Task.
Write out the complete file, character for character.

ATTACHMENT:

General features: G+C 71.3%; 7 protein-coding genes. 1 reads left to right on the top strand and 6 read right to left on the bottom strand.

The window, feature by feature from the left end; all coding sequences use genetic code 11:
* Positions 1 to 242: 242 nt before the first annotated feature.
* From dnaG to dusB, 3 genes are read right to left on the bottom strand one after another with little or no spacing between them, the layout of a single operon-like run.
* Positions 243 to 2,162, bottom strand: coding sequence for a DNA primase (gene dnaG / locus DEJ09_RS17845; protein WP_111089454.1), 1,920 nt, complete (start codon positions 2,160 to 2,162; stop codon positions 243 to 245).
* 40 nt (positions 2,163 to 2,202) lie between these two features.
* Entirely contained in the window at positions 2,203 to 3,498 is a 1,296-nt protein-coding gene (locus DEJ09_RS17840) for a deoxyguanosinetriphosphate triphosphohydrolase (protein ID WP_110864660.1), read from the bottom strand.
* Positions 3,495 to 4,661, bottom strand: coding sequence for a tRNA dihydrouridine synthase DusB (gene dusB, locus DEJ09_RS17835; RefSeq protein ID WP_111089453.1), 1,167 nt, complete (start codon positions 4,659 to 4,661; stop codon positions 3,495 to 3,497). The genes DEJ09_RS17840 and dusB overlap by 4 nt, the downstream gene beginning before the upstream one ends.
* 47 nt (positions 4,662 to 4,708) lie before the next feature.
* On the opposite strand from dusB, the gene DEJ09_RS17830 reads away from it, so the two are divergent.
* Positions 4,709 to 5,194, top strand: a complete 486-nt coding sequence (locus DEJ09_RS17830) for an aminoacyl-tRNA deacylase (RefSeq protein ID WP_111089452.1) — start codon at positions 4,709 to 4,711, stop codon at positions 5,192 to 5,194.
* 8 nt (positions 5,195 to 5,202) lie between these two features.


General features: G+C 71.3%; 7 protein-coding genes. 1 reads left to right on the top strand and 6 read right to left on the bottom strand.

The window, feature by feature from the left end; all coding sequences use genetic code 11:
* Positions 1 to 242: 242 nt before the first annotated feature.
* From dnaG to dusB, 3 genes are read right to left on the bottom strand one after another with little or no spacing between them, the layout of a single operon-like run.
* Positions 243 to 2,162, bottom strand: coding sequence for a DNA primase (gene dnaG / locus DEJ09_RS17845; protein WP_111089454.1), 1,920 nt, complete (start codon positions 2,160 to 2,162; stop codon positions 243 to 245).
* 40 nt (positions 2,163 to 2,202) lie between these two features.
* Entirely contained in the window at positions 2,203 to 3,498 is a 1,296-nt protein-coding gene (locus DEJ09_RS17840) for a deoxyguanosinetriphosphate triphosphohydrolase (protein ID WP_110864660.1), read from the bottom strand.
* Positions 3,495 to 4,661, bottom strand: coding sequence for a tRNA dihydrouridine synthase DusB (gene dusB, locus DEJ09_RS17835; RefSeq protein ID WP_111089453.1), 1,167 nt, complete (start codon positions 4,659 to 4,661; stop codon positions 3,495 to 3,497). The genes DEJ09_RS17840 and dusB overlap by 4 nt, the downstream gene beginning before the upstream one ends.
* 47 nt (positions 4,662 to 4,708) lie before the next feature.
* On the opposite strand from dusB, the gene DEJ09_RS17830 reads away from it, so the two are divergent.
* Positions 4,709 to 5,194, top strand: a complete 486-nt coding sequence (locus DEJ09_RS17830) for an aminoacyl-tRNA deacylase (RefSeq protein ID WP_111089452.1) — start codon at positions 4,709 to 4,711, stop codon at positions 5,192 to 5,194.
* 8 nt (positions 5,195 to 5,202) lie between these two features.